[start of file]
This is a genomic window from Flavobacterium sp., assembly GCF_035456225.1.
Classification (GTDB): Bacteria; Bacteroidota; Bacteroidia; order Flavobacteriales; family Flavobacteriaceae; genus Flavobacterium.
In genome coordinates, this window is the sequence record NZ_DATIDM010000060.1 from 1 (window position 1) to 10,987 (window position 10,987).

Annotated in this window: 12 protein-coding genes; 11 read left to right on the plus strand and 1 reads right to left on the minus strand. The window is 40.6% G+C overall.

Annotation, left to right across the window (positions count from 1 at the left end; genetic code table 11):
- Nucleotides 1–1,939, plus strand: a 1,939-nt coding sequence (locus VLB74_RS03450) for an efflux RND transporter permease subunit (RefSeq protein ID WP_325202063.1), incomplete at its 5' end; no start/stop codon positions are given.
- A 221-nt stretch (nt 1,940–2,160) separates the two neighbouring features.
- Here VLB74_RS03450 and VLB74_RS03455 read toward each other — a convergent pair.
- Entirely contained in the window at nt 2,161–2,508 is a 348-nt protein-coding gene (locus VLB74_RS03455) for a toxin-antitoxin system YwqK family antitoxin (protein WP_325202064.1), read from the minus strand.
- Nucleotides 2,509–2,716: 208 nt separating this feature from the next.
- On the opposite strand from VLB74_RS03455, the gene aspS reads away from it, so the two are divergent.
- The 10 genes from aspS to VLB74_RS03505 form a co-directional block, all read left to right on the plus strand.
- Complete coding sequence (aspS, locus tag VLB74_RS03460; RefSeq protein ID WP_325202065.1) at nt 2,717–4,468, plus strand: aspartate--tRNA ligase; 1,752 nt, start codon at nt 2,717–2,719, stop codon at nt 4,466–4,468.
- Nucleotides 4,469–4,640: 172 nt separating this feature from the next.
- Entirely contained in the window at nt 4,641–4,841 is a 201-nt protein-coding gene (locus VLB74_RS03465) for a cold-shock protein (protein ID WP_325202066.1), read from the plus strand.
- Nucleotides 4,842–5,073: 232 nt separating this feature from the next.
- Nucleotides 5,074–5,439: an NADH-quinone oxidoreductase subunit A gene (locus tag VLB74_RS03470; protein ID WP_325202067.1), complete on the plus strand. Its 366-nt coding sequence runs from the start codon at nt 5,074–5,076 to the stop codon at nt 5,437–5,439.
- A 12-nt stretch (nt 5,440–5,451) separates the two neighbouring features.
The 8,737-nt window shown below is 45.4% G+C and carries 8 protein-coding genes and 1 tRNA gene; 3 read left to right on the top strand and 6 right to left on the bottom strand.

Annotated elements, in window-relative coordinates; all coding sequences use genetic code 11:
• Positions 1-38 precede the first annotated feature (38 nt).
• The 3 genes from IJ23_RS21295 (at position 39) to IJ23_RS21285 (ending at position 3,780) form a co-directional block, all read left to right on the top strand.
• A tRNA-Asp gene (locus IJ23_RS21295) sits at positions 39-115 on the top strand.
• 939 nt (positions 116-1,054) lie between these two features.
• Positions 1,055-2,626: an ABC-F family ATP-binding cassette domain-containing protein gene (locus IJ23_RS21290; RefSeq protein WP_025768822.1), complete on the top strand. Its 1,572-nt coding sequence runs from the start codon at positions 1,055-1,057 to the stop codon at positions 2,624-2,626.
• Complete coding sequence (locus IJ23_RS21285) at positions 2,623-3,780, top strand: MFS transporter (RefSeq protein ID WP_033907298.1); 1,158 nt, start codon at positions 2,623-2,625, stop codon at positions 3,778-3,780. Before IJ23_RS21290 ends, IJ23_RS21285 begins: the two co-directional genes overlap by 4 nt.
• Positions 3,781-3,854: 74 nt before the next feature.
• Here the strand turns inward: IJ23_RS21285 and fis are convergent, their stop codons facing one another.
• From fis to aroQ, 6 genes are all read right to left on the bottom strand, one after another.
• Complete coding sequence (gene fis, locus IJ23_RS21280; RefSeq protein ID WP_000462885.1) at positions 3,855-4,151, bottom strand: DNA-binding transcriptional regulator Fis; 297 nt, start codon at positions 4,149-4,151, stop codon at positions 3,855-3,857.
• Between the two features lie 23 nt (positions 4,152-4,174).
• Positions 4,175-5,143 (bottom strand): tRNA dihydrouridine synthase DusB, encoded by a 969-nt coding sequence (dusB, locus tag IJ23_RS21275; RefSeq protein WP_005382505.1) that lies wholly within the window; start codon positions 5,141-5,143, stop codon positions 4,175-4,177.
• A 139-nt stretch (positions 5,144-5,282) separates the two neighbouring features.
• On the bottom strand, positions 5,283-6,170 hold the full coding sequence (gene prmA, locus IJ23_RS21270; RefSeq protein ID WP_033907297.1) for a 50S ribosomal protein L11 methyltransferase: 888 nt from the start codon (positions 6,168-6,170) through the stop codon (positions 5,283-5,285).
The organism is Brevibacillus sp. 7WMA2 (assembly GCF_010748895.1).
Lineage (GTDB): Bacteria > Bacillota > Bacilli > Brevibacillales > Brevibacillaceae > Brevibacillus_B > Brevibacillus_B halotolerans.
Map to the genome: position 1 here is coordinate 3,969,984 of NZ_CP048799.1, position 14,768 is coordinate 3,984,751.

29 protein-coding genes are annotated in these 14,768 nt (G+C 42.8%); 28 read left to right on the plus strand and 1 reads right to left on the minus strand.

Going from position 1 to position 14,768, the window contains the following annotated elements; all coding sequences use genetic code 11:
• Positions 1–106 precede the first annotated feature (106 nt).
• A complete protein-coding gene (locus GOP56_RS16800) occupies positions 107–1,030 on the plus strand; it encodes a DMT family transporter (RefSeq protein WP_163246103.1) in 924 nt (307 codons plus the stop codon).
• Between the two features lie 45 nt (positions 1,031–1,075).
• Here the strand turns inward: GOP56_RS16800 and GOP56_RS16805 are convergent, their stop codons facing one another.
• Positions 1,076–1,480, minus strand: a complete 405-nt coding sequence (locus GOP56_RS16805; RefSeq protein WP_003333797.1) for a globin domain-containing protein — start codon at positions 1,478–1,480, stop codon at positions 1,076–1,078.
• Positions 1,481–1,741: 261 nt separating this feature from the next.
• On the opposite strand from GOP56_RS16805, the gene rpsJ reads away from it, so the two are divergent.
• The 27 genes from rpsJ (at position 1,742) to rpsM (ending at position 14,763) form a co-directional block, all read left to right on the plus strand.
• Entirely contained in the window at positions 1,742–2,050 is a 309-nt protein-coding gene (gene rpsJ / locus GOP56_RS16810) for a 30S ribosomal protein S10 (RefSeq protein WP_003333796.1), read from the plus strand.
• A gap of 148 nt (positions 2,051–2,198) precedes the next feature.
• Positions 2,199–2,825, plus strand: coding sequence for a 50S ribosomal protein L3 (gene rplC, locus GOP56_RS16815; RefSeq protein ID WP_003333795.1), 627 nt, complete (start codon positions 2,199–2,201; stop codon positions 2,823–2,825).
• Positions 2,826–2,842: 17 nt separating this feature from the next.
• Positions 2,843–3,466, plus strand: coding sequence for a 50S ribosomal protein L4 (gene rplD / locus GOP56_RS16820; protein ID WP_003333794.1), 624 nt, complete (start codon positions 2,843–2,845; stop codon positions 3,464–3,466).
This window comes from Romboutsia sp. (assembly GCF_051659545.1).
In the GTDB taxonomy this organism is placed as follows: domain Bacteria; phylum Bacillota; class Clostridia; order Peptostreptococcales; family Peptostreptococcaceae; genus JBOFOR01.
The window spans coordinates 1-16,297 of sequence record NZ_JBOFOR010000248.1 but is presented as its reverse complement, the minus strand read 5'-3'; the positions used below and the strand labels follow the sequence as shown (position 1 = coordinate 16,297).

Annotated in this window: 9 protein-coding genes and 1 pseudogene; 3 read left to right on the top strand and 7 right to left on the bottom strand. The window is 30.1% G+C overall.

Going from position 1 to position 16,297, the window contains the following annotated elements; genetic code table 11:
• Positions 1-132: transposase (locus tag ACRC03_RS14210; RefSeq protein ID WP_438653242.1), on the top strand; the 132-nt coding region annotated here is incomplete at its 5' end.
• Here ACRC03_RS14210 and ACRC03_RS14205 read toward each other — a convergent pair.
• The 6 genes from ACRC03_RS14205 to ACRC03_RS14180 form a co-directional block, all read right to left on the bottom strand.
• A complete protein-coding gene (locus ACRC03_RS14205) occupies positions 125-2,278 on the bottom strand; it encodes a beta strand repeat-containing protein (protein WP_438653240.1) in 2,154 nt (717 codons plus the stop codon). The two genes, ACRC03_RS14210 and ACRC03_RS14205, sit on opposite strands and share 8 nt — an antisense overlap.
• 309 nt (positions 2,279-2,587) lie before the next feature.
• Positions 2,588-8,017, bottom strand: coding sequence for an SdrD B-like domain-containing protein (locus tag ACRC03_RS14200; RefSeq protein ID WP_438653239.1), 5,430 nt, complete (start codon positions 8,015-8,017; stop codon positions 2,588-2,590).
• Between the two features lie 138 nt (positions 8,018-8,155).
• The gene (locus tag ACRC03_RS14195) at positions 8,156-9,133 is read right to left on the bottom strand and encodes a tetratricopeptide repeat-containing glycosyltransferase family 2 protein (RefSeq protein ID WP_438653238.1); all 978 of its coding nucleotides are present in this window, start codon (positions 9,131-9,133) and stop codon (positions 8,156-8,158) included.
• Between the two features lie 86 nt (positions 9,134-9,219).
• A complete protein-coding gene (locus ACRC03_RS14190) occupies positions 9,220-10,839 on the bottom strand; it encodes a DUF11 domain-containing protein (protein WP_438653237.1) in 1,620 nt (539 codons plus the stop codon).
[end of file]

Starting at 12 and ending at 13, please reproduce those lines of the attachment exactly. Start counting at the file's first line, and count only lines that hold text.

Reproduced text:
- The 10 genes from aspS to VLB74_RS03505 form a co-directional block, all read left to right on the plus strand.
- Complete coding sequence (aspS, locus tag VLB74_RS03460; RefSeq protein ID WP_325202065.1) at nt 2,717–4,468, plus strand: aspartate--tRNA ligase; 1,752 nt, start codon at nt 2,717–2,719, stop codon at nt 4,466–4,468.